Guitarist Robbie McIntosh possesses an enviable if somewhat schizophrenic résumé. His two big gigs seem to be polar opposites of each other -- first as guitar foil to Chrissie Hynde in the Pretenders, then as the last in a long line of guitarists who played in former Beatle Paul McCartney's Wings. But the quality that he brought to each of those positions was not necessarily an attitude equal to those of the strong personalities that hired him. McIntosh has been blessed with the ability to successfully play out of whatever corner he's been painted into, yet still within the confines of the situation. It's this amazing talent for rising above and yet remaining tethered to the task at hand that makes McIntosh so desirable as a hired guitar slinger. It's also the quality that makes Emotional Bends, McIntosh's debut as a frontman, slightly problematic.
Without that strong presence in the lead spot, McIntosh has no one to rely on for a blueprint, so the question becomes whether or not he is equipped to take on the role normally occupied by his employers. Based on the results of his first album, the answer is a definite maybe. The question of expertise is a non-issue, because McIntosh is as accomplished and proficient as any of his more recognized six-string brethren. The material on Emotional Bends works a bluesy, Anglo folk-pop groove that falls somewhere between Richard Thompson and Mark Knopfler as far as guitar invention and bravado are concerned (see "Homesteaders," "Cheque Book and Pen," the title track). Vocally, McIntosh offers a warm approximation of Pete Townshend ("Roll Away," "Oh Judy"), while the band that he has assembled is nothing short of stunning, including bass impresario Pino Palladino and guitarist Melvin Duffy. There is nothing exactly wrong with any part of Emotional Bends, but there's little that noticeably grabs the listener either.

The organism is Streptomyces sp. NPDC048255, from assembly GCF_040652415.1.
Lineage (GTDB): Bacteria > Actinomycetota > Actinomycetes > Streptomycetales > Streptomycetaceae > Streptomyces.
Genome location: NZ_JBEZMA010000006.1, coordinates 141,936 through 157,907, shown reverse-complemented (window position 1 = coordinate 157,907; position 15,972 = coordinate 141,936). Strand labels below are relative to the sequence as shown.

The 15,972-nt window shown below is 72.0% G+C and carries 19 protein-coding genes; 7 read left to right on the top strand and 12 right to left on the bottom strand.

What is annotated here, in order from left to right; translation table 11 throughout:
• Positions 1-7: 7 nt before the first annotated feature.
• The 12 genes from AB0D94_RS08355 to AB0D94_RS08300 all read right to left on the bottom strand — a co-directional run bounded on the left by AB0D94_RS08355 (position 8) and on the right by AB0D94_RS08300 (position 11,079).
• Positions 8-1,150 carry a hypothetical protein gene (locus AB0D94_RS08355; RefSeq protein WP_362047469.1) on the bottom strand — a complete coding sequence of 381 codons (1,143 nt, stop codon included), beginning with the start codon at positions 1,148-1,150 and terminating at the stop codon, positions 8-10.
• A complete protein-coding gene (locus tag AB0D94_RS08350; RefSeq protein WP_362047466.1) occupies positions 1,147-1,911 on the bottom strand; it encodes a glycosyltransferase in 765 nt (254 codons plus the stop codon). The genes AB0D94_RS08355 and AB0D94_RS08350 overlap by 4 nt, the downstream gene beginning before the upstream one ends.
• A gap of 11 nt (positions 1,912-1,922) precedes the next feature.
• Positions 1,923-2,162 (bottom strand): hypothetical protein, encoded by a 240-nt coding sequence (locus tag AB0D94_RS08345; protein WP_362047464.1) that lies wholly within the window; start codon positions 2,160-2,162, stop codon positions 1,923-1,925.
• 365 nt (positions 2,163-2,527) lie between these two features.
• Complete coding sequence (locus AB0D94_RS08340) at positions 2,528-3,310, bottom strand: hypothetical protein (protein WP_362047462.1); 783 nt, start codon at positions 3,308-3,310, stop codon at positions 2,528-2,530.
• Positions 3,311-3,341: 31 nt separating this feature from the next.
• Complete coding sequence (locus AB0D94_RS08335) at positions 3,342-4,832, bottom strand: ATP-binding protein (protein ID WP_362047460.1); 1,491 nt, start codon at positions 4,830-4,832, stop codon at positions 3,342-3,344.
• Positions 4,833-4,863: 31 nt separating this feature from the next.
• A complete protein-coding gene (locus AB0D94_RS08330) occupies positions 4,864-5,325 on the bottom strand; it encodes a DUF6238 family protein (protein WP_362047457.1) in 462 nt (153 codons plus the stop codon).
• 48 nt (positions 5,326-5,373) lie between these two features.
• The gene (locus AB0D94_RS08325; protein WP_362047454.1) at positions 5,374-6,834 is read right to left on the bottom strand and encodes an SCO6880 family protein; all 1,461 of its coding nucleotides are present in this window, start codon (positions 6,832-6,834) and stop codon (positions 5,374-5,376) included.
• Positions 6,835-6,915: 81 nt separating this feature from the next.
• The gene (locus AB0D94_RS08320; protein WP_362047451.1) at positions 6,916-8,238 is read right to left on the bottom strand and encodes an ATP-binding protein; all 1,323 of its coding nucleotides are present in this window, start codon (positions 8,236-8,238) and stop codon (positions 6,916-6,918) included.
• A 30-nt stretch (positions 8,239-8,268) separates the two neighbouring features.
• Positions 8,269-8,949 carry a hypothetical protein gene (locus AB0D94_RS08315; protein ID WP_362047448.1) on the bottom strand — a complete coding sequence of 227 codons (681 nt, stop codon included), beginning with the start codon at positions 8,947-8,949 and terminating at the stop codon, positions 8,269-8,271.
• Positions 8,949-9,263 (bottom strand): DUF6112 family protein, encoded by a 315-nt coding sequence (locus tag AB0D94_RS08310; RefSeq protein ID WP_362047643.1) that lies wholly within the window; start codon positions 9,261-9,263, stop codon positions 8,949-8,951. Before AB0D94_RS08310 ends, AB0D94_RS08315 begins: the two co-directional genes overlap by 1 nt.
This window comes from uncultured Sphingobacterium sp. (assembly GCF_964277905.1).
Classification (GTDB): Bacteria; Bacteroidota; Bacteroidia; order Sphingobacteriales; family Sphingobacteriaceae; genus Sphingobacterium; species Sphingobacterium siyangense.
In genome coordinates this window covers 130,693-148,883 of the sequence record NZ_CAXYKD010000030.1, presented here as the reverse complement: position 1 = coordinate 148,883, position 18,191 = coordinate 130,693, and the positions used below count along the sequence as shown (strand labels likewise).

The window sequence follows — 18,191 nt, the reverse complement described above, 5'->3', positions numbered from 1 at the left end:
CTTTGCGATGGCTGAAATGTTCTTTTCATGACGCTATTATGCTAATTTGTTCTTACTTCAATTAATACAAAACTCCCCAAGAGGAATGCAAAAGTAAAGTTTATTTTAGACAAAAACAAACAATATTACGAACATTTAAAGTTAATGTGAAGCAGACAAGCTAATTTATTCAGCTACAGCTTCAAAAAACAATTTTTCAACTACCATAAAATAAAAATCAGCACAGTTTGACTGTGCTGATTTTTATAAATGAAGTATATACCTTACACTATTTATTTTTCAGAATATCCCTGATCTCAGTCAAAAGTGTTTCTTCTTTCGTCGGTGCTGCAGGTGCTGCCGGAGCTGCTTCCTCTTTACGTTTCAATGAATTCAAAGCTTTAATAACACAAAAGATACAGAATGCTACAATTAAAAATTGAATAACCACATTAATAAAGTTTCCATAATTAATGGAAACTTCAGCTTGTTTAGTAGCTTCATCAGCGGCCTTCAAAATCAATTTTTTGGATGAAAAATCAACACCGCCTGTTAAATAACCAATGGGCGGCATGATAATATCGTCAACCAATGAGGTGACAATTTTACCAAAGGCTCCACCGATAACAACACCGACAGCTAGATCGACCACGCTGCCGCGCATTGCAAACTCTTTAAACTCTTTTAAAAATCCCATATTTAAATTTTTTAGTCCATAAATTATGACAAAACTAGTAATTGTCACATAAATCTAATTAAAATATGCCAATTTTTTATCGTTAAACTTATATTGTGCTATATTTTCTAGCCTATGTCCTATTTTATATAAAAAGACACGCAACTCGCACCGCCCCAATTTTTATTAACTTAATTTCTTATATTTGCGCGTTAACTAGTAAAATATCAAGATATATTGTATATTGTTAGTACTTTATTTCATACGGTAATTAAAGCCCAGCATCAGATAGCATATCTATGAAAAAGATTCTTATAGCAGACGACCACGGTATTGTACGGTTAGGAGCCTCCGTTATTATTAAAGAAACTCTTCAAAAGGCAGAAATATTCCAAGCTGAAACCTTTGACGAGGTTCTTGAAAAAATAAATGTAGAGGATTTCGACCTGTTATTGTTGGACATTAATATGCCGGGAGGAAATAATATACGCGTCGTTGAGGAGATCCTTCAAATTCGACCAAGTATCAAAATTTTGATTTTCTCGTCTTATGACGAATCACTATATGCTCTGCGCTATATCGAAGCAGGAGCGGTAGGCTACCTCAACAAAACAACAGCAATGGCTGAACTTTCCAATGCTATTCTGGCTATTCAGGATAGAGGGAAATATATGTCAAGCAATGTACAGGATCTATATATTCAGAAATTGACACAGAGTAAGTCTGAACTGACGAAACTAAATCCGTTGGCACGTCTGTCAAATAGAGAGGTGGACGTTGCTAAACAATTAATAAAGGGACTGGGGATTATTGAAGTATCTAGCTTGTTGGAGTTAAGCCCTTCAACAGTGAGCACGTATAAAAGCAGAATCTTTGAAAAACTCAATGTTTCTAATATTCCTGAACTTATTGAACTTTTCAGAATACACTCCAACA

McIntosh and his band and his songs all simmer and bubble nicely, occasionally rattling the lid but never boiling over and making a mess. Emotional Bends grows with successive listenings, and what it lacks in immediacy is more than made up for by the sheer technical artistry of the players, who recorded most of Bends without overdubs. Emotional Bends is a lot like Robbie McIntosh's splendid résumé -- it satisfies without seeming to work too hard at it. -- Brian Baker